Too Many Airports

As usual, my trip to the Faroes was too short, and I was scheduled to fly home to San Francisco on April 22 and 23. Just a day or two before I left, I received word that my brother-in-law in Dallas had died, so I booked a flight to Dallas for the 24th.

On Sunday, the weather in Fuglafjørður was sunny and clear. When we came out of the tunnel from Streymoy to Vágar, we were in heavy fog, which got thicker and thicker as we got closer to the airport. The flight was scheduled to leave at 5:30 p.m. At 6:30 p.m. we walked over to the airport hotel for a free meal, provided by the airline. About the time we were walking back to the airport at 8 p.m., our plane was able to land. The fog had lifted just a little, but it was enough. I was grateful to have a friend and neighbor on the same flight, and he translated the important anouncements for me, such as a free meal and our revised departure time. He also carried my suitcase.

I got to my hotel in Copenhagen at about 1:30 a.m., and spent just a few hours in bed before I had to get up and go back to the airport. I flew to Heathrow Airport in London, and then I had a long 10-11 hour flight to San Francisco. I took a shuttle home, going the long way around with other passengers during rush hour traffic. I rummaged through my 3 suitcases to pack a fourth suitcase to take to Dallas. Again, I had just a few hours in bed before I had to get up and drive to yet another airport in Oakland. At least there wasn’t any rush hour traffic, because I left home before anyone else was even out of bed. Fortunately, we arrived in Dallas on time, and I was able to pick up my rental car and get to the funeral 30 minutes early.

Wednesday, I didn’t go to any airports. I guess that was my birthday present. On Thursday, I got up at 4 a.m. to take my older sister to the Love Field airport for her flight back to Georgia. Then I had a few hours to rest before I flew back home.

I think I will avoid airports for a few months now. When I woke up Tuesday morning, I told myself, “Jenny, get up, you have to go to the airport – you have to go to the airport.” Then I thought for a few minutes, “What airport am I going to? It isn’t the Faroes, because I already did that. It isn’t Copenhagen – I did that. Oh yes, I’m home in my own bed. I’m going to Dallas, so it must be the Oakland Airport.”

Gásadalur in the Fog

On the way to the airport, I wanted to visit the small village of Gásadalur on the island of Vágar near the airport. The village sits in a high valley with high mountains on three sides and steep cliffs on the other. The tunnel to the village opened just a short time ago. Before that, the only way into the village was to climb a trail over the mountain.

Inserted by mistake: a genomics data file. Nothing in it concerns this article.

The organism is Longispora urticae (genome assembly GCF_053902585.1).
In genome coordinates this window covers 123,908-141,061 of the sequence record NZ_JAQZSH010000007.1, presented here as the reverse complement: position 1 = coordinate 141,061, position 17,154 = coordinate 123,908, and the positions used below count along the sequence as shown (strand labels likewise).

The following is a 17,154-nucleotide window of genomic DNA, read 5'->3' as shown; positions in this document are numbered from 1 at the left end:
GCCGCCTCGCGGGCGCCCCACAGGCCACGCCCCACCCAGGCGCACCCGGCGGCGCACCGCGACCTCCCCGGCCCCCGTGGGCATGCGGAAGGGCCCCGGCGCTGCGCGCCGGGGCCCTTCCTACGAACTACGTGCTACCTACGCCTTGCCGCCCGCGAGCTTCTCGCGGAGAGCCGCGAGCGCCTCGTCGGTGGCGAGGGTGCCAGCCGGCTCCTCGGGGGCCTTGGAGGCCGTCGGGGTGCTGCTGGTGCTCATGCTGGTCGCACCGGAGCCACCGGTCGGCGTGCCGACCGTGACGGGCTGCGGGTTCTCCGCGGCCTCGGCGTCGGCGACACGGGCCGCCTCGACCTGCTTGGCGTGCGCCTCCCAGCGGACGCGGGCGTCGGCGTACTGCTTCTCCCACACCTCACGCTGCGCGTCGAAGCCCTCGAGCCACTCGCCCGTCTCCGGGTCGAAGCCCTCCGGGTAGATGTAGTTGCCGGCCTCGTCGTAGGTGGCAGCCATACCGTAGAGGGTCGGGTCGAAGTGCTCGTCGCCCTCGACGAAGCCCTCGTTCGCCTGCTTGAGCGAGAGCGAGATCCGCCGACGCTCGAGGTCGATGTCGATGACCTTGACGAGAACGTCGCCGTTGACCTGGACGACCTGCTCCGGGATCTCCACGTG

A Cold Spring Day

Driving along the road in town, I spotted these icicles, formed from the dripping rain water. The mountain tops around the bay have snow on them again.

Tomorrow I will leave the Faroe Islands and return to my home in the San Francisco Bay Area. The month here has passed quickly.

Stone Walls

Most of the stone walls in Fuglafjørður have been created by the same man. He is currently working on making a path along the creek near where it enters the Fuglafjørður beach. He drove me to the other side of the town to see a project he completed recently. He created a plaza, walkway, and walled garden area from what used to be a steep corner lot.

A Different Kind of Hobby

Ingimund invited me to come see his hobby – feeding sheep. In the winter, the sheep are brought down from the high mountains to the fields near the town. This time of year there isn’t enough grass on the hillsides for the sheep, and they are fed hay and wheat supplements enriched with vitamins and minerals. Last summer the hay crop was very poor, so they also fed the sheep some hay imported from Iceland. Half of the sheep belong to Ingimund’s sister’s family. Whoever is not away at sea is the one who needs to take care of the sheep. Usually someone is home. This is a hobby that leads to a lot of good exercise and a lot of good meals. Some of these sheep make their home on the other side of the mountain. I’m glad I wasn’t invited to climb over to the other side of the mountain to feed the sheep.


The Gøta church had its confirmation service this past Sunday. I spent most of the day with the family of one of the girls who was confirmed, first at the family dinner for 50 people at her aunt’s house, then at the open house in her home. Here are a few family pictures.

Spring Flowers

Some days it is spring, and some days it is winter. Here are some spring flowers from a day when it was spring. People take good care of their gardens here, and this time of year new flowers are starting to bloom in gardens all around the town. The hills are still mostly brown, and at the moment there is snow on the peaks of the mountains across the bay from me.

Two of the sheep that have been living in my sheephouse are on their way back up to the mountain.


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